At an event organised at the Chinese embassy in Kathmandu to commemorate International Women’s Day earlier this year, China’s ambassador to Nepal Hou Yanqi wowed the female audience, which included Nepal Prime Minister K.P. Sharma Oli’s wife Radhika Shakya. Yanqi shed her diplomatic avatar, donned a lehenga-choli with gold embellishment and performed a Nepali dance in tune with a popular Nepali folk song, which went something like this: ‘If only I could fly like a bird/Under the wide, open sky.’
Chinese diplomacy in Kathmandu
Hou Yanqi’s soaring popularity is the talk of town these days. A key part of her job, of course, is to wean Nepal away from its civilisational embrace of India and offer the charms of Beijing, instead of the all-too-familiar tramping grounds like Delhi and Banaras. By all accounts, she is succeeding rather well.
Barely a month ago the Chinese ambassador persuaded the faction-ridden Nepali Communist Party to come together, swallow their dislike of PM Oli and give him another chance to govern. Oli – by attempting to change Nepal’s map, incorporating a large swathe of Indian territory, including Kalapani, and insulting India’s national emblem Ashoka Chakra – has not just outwitted India, but also exceeded China’s wildest dreams.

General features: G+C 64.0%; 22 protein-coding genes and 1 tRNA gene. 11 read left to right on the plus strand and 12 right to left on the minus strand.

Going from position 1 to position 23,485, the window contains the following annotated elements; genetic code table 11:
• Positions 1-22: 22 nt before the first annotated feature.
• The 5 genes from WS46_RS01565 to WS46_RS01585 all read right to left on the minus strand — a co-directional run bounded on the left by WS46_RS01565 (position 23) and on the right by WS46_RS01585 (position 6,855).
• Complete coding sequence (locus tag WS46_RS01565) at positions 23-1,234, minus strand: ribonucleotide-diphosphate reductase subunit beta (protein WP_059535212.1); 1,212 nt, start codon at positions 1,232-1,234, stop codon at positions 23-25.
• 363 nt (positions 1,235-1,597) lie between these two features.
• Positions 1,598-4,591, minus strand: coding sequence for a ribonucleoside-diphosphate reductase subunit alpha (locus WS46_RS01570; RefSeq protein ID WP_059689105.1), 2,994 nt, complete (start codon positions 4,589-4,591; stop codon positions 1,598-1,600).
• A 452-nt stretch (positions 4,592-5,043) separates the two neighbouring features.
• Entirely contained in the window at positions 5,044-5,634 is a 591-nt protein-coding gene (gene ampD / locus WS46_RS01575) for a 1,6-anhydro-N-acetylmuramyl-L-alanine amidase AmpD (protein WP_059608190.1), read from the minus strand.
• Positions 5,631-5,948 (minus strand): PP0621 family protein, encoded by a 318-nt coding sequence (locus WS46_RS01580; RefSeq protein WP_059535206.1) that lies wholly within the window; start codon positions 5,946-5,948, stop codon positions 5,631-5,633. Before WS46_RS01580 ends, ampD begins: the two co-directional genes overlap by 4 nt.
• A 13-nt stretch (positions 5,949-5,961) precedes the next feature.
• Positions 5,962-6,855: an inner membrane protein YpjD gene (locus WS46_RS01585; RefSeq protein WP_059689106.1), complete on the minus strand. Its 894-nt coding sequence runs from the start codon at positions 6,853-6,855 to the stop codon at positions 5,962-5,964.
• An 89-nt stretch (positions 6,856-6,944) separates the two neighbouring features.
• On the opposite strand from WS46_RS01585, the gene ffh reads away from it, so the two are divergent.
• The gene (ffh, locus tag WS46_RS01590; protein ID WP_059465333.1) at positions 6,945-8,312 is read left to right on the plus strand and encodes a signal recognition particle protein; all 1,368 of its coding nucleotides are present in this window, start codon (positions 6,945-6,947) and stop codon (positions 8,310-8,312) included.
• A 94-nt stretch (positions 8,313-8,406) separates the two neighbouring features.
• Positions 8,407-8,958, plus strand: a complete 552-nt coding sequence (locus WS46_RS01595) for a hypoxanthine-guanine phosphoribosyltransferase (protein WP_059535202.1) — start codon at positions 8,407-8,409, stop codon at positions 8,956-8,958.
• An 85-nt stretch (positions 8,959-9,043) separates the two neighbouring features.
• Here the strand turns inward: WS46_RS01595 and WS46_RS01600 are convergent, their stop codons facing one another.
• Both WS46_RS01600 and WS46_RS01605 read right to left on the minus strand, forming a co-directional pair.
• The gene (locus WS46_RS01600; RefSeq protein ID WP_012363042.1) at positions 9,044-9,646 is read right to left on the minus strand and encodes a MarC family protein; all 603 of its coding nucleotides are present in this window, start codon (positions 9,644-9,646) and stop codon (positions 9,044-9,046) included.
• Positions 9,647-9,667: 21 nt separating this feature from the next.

Where is India?
But there’s a larger question at stake here. Why has India, with its historical, cultural, religious and language affinities with Nepal that transcend the past and reaffirm the present, hardly ever got its Nepal policy right?
Oli will surely go down in history, just like Prime Minister Mohan Shamsher Jung Bahadur Rana in 1950, to play the “saviour of Nepal” card and outfox India. This time around, though, India has probably lost Nepal of its own volition. Between feting US President Donald Trump in February, obsessing the return of a few score thousand Indians under the #VandeBharat Mission, and now scrambling to get the Chinese to abide by their own promises of respecting the Line of Actual Control (LAC) in Ladakh, Delhi has had no time for Kathmandu.
Nepal’s ambassador to India Nilamber Acharya has called foreign secretary Harsh Shringla several times, but to no avail. As for External Affairs Minister S. Jaishankar, there have been larger fish to fry – and not just in the Indian Ocean.
Delhi’s flip flops
The biggest irony is that New Delhi has completely changed its Nepal policy, not once but twice, in the last six years since Prime Minister Narendra Modi came to power. When he went to Kathmandu for the first time in 2014, and began his address to the Nepali parliament with a few words in Nepali, Modi brought the house down. Within a year, that bonhomie was to turn sour when New Delhi supported the Madhesi political parties in the Terai region to push for a far more inclusive agenda that had once held such promise during the 2006 ‘Jan Andolan’ movement.